Apple Tree Diseases

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Apple tree diseases aren’t always difficult to prevent. You just have to know what to look for. In this article, we’ll discuss some common problems and how to avoid them. There are four main categories of apple tree diseases: Cork spot, Powdery mildew, Anthracnose canker, and Collar rot.

Phytophthora rot

Symptoms of Phytophthora rot include dead or diseased tissue at the base of the tree (canker). The canker forms on the bark between the soil line and the crown roots of the tree and expands slowly. To determine if your tree is infected, you must remove the outer bark and identify the infected area. Trees with affected tissue usually have early fall color and leaf out late in the spring. In some cases, the canker may girdle the tree and kill it.

Phytophthora rot is caused by several species of soilborne fungi. They can be found on many types of trees, including apple and pear trees. These fungi thrive in damp and moist soils, and can be introduced into an orchard through contaminated planting stock or by moving soil from an infected site. Phytophthora rot is a disease caused by fungi, and it can be treated with appropriate treatment and preventative measures to prevent the disease from developing.

Powdery mildew

Powdery mildew is a common disease that attacks apples. The disease can affect the entire plant, including the fruit and the leaves. Infected leaves will appear narrow and crinkled, and twigs will become stunted. Infected twigs can even die. Typically, a powdery mildew attack starts in spring. Symptoms of the disease include leaf discoloration, stunted growth, and yellowing of fruit.

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You can use commercial fungicides to treat and prevent this disease. These sprays contain ingredients such as sulfur, thiophanate methyl, chlorothalonil, and potassium bicarbonate. Be sure to use sterile pruning shears and dispose of infected shoots in an area far from the orchard.

Anthracnose canker

Anthracnose canker is a fungal disease that affects apple trees. This fungus causes cankers by exuding conidia from dead tree bark. These spores are spread by rain and wind. The infection can persist for more than a year in the canker tissue.

Canker infections appear as circular or ellipsoidal lesions in the bark of apple trees. As the disease progresses, cracks develop in the bark, separating infected tissue from healthy tissue. The infected area eventually shrinks and also develops long fibers. Which give the lesions a “fiddle string” appearance. Older cankers may remain on the tree for years, clinging to the skin.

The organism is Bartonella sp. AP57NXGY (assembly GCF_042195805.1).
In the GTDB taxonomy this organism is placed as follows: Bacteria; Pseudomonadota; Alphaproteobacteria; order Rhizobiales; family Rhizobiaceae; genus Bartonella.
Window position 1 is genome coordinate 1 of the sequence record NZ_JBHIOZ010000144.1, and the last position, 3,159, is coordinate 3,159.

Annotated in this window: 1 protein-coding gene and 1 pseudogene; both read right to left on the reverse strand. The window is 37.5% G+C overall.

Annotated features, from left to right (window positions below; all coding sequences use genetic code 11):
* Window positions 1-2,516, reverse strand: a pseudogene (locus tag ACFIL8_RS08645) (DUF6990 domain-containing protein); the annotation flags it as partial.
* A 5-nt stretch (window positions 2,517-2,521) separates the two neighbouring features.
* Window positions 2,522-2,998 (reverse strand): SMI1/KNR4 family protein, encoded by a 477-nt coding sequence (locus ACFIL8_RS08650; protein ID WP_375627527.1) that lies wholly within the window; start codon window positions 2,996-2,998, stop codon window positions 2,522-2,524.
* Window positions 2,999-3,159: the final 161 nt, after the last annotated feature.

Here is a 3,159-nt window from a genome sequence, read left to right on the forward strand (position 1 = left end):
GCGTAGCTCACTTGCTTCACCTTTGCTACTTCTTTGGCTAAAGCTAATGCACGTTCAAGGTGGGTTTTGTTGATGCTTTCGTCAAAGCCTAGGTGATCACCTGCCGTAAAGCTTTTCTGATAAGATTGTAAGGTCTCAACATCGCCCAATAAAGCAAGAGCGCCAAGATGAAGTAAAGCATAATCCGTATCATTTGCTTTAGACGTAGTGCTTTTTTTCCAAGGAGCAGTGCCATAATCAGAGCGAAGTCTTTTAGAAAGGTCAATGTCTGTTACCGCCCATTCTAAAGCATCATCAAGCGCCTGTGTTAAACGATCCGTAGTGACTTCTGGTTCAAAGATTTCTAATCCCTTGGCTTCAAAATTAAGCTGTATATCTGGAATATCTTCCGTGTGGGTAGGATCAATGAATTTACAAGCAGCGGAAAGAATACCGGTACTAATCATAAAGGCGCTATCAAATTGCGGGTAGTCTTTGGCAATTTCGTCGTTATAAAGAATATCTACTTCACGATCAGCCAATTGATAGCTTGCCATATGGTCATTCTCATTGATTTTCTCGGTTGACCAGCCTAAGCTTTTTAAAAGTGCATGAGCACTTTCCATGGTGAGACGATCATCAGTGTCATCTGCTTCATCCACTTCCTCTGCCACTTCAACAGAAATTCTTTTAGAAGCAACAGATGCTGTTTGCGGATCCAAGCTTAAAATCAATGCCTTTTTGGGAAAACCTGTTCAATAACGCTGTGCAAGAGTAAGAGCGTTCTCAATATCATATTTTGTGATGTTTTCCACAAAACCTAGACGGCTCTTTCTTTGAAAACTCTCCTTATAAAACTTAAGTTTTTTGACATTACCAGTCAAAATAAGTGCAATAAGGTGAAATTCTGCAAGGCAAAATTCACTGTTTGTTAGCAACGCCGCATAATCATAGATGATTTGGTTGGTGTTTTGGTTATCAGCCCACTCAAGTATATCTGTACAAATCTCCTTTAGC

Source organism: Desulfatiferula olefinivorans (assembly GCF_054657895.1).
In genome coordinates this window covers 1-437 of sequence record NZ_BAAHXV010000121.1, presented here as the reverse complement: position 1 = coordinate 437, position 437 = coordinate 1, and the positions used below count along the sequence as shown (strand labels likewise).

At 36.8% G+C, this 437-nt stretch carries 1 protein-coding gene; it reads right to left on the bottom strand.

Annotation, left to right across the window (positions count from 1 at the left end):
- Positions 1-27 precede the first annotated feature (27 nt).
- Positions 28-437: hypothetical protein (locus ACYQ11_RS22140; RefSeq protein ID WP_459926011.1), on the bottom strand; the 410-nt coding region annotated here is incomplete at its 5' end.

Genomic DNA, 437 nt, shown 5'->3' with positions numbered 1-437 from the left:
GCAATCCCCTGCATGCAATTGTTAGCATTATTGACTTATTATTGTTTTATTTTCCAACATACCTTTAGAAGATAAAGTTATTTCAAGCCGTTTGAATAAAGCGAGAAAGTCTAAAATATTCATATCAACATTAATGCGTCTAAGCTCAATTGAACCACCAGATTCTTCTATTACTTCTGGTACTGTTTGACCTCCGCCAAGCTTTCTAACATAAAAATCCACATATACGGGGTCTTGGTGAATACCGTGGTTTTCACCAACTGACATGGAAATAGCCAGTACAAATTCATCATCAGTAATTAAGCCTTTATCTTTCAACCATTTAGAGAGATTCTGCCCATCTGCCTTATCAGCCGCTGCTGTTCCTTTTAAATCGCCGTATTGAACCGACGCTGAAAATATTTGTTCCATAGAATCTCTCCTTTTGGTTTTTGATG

Collar rot

Collar rot is a disease that affects apple trees. It can be control with proper irrigation management, using resistant rootstocks, and avoiding planting susceptible varieties in heavy or poorly-drained soil. Apple varieties that are resistant to collar rot include Golden Delicious, Jonathan, McIntosh, Rome Beauty, Wealthy, and Winesap. Infected trees should be removed, but if they are caught in an early stage. They can be treated by leaving the trunk exposed to the air and adding fresh soil in late fall.

Collar rot is caused by the fungus Phytophthora. This disease can cause damage to all parts of an apple tree, including the crown and roots. It is most common in low-lying areas of an orchard and in poorly-drained soil. The disease can kill a tree by girdling its trunk and damaging the roots below the soil’s surface. It can also kill the tree’s leaves. Because the symptoms of collar rot are similar to other root diseases. It is important to distinguish the two.

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Sooty blotch

Sooty blotch is a common fruit tree disease that results in discoloured fruit and unsightly blotches. It’s cause by the fungi Gloeodes and Leptodontidium, and is usually present in areas of humid climates. The fungi are spread by overwintering hosts. It can infect fruit any time after the petal fall. But it is most prevalent in mid to late summer. Several disease models are available to help predict when fruit will be affect. One of these models uses the number of leaf wetness hours as a proxy for fruit infection.

Apples that have this disease typically show smudges of dark charcoal on the surface of their fruit. They may also have black pinhead-sized spots that cluster together. The symptoms of sooty blotch can be cure by pruning the trees to promote a healthier environment.

Flyspeck

Flyspeck apple tree disease is cause by fungi that live on the stems of woody plants. It can develop up to two weeks after petal fall, and infections are intensified by prolonged periods of rain or poor drying conditions. The fungus thrives in warm, moist conditions, and conidia develop at temperatures ranging from eight to twenty-four degrees Celsius. Under optimal conditions, symptoms usually develop within eight to 12 days.

Pruning in summer is an effective method of controlling flyspeck. In a study, trees that were prune in summer were significantly less likely to develop the disease. Although a difference was not observe for leaf wetness or temperature readings. Summer pruning is an effective method of controlling flyspeck in orchards.

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